The standoff in the Democratic primaries is damaging the former first lady's popularity. Nevertheless, unless she suffers a surprise defeat in New York in mid-April, she is virtually certain of being awarded the nomination.
Convinced Hillary Clinton is guaranteed to win the Democratic presidential nomination, all her advisers are simply waiting for Sanders to stand down, as this would allow the former secretary of state to focus her energy on defeating Donald Trump. However, the Clinton camp will have to come to terms with the fact that Bernie Sanders, who has just had the best week of his campaign so far, has no intention whatsoever of throwing in the towel or toning down his attacks on the Democrat front-runner. Having already won in Idaho and Utah last Tuesday, the Vermont senator triumphed in the three Democrat caucuses on Saturday, in Washington, Alaska and Hawaii. In each of those caucuses, he won with a margin of at least 40 points. The first lesson in understanding Sanders' success comes from the caucuses: these small local gatherings, where voters are required to arrive at a specific time and then stay until the end of the process, have gone decidedly well for the socialist senator, who has won 10 out of a possible 14, thanks to the zeal and motivation of his supporters.
Saturday's polls, especially those in Alaska and Washington, confirmed another trend that has been noticed since the beginning of the primaries: the more white the population of a state is, the better Sanders' score. The percentage of African-American voters seems to be a determining factor; in states with fewer than 7 percent African-American voters, the senator had an average lead of 30 points. In states with a higher proportion of African-American voters, Clinton won with a 26-point lead.
Dynamics Versus Logic
While the three victories for the elected representative of Vermont were predictable, the scale of the victories has allowed him to claw back some of Clinton's lead in the race for delegates. According to some estimates, Bernie Sanders could reduce the gap, which stood at approximately 300 delegates on Friday, by one-fifth, or possibly even a quarter. This weekend, a pumped-up Sanders announced to his supporters: "Don't let anyone tell you we can't win the nomination, or win the general election. We're going to do both of those things."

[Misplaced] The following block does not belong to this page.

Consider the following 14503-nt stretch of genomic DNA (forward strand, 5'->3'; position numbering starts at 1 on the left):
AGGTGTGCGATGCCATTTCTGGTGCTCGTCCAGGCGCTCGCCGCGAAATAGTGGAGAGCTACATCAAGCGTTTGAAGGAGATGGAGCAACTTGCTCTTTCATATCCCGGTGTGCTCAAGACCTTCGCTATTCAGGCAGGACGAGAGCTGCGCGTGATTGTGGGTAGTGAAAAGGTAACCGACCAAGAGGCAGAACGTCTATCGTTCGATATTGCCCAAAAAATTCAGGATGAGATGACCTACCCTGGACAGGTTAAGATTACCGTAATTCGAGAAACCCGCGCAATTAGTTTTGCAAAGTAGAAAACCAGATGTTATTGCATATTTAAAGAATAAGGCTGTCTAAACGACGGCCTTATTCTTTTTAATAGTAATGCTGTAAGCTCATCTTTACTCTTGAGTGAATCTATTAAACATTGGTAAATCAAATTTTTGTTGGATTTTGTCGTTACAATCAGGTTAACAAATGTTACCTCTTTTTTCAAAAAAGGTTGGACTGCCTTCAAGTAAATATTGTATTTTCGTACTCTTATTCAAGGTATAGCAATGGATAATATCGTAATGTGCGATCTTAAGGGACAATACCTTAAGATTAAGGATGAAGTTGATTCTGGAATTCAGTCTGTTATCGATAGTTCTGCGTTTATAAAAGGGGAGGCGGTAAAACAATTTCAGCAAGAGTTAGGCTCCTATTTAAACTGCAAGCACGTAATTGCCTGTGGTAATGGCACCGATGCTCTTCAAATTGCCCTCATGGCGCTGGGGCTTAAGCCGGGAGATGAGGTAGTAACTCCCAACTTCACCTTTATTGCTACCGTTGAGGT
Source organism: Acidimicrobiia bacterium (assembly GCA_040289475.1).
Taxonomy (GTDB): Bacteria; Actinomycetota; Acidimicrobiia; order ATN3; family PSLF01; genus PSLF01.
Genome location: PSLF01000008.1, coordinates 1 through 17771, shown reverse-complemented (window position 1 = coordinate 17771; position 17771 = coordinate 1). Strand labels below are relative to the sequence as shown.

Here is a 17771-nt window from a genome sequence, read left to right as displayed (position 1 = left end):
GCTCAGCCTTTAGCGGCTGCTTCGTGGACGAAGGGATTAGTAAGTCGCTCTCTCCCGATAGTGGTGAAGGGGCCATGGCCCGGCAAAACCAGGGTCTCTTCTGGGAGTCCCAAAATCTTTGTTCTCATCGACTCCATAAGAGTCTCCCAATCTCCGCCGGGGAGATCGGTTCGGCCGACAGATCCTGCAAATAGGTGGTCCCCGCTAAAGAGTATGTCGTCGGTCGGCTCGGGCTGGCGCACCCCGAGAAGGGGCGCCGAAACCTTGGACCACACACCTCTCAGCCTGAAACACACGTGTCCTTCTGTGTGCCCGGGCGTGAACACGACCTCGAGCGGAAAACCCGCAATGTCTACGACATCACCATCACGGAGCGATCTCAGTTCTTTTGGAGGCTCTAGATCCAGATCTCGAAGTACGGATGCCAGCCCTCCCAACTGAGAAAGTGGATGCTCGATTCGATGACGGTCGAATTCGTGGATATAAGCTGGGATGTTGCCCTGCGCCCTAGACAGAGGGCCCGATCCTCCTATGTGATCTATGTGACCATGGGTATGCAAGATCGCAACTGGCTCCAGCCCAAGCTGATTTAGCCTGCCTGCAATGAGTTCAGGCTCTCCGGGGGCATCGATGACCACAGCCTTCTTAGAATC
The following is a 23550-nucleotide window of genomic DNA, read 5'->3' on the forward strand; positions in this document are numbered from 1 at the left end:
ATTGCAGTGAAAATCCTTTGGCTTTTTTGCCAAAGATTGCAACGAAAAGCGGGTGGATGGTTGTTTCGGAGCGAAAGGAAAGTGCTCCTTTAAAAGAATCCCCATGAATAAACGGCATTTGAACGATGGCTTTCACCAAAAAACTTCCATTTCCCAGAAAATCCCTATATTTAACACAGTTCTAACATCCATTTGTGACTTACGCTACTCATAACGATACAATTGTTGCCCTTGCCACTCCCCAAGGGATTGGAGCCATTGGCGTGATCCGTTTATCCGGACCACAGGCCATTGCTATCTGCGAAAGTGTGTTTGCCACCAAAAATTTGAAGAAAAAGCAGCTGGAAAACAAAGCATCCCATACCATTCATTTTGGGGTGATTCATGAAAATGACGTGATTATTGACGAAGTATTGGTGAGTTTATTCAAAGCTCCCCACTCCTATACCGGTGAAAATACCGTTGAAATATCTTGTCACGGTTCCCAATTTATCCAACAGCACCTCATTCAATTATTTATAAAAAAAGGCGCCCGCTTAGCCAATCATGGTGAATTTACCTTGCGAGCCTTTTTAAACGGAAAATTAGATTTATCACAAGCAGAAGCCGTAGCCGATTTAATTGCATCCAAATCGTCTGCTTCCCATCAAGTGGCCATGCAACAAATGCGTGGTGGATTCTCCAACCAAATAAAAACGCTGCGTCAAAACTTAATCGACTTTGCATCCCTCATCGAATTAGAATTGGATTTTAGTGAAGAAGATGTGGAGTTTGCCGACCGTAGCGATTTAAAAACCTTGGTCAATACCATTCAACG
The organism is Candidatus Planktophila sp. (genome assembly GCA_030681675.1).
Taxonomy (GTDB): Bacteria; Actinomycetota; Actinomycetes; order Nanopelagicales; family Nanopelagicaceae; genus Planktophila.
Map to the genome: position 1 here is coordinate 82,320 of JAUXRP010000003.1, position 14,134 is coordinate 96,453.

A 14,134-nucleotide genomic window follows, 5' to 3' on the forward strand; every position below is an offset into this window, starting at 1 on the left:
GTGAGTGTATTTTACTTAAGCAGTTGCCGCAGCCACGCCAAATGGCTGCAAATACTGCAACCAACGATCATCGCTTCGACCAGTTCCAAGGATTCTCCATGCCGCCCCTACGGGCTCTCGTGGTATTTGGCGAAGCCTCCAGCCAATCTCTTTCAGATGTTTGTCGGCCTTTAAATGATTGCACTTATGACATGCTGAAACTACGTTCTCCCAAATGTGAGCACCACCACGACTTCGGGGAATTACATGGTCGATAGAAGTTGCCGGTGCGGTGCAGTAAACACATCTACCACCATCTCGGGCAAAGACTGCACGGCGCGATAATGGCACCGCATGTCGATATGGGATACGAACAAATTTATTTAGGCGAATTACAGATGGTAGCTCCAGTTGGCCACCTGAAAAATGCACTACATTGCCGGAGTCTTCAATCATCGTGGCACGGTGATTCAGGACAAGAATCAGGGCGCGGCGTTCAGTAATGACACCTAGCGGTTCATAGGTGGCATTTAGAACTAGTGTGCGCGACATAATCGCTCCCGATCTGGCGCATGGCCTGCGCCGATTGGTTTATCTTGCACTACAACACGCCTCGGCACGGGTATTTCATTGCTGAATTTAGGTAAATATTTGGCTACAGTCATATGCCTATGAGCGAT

The Clinton camp is not panicking about the five defeats they suffered during the week. They remind themselves that the former first lady has won five of the seven decisive swing states for November's presidential election, including the top three swing states (Florida, Ohio and Virginia). In addition, they keep repeating that, to date, Clinton has attracted more voters than any other candidate. “I have gotten 2.6 million more votes than Bernie Sanders,” the favorite to win the Democratic nomination pointed out a few days ago.
Another bonus for Clinton is that the calendar for the remaining ballots appears to work in her favor. Only three caucuses are left – Wyoming, Guam and the Virgin Islands – all of which are fairly insignificant. Most importantly, of the states yet to vote, the four that offer the most delegates – New York on April 19, Pennsylvania on April 26, and California and New Jersey on June 7 – have a high proportion of African-American and Hispanic voters. Logically, this should be an advantage for Clinton. At the moment, opinion polls predict she will win those four states, making her final victory a certainty.
Nevertheless, Sanders still believes that he has a chance, and he's not alone in thinking that. Over the past few days, his rallies have attracted 12,000 supporters in Portland, 13,000 in San Diego and 17,000 in Seattle. Each time, the magic happens: Sanders receives a rock star welcome and the young crowd is galvanized by the candidate's social program (free education and healthcare and statutory maternity leave). This level of passion is still sadly lacking among Clinton's supporters.
Aware of her lack of popularity, the former secretary of state has, over the past few months, tried to steer her campaign further to the left, but this has had limited success. Ideally, at this stage of the campaign, she would have wanted to be the only one left in the race, so she could unite the Democrat camp and convince Sanders' voters, particularly young people, to back her. Instead, she will have to fight a fierce battle in the state of New York. As has been the case after each victory, Sanders will currently be enjoying a surge of online donations, which will primarily go toward financing his advertisements in the expensive New York media market. The ultra-hyped New York primary, scheduled to take place in three weeks’ time, looks like it may determine the final outcome. If Sanders is beaten, he will lose virtually all hope of catching up with his rival. Conversely, a defeat would be embarrassing for Clinton, as she was the senator of New York from 2001 to 2009, and her campaign headquarters are situated in Brooklyn.
In order to defeat Clinton on her own turf, Sanders plans to conduct an all-out campaign which will include multiple rallies and caustic attacks, including an attack on the former secretary of state's troublesome links with Wall Street. By doing so, he hopes to mobilize the large number of Democrat and independent voters who do not trust Clinton. According to a CBS-New York Times national poll released last week, only 31 percent of respondents had a favorable opinion of Clinton, compared with 52 percent who had an unfavorable opinion. Only Trump fared worse, with a popularity rating of just 24 percent. This is not the least of the contradictions in this campaign: If the two current favorites win the nominations for their respective parties this summer, the two most unpopular candidates in the country will face each other in November's presidential election.
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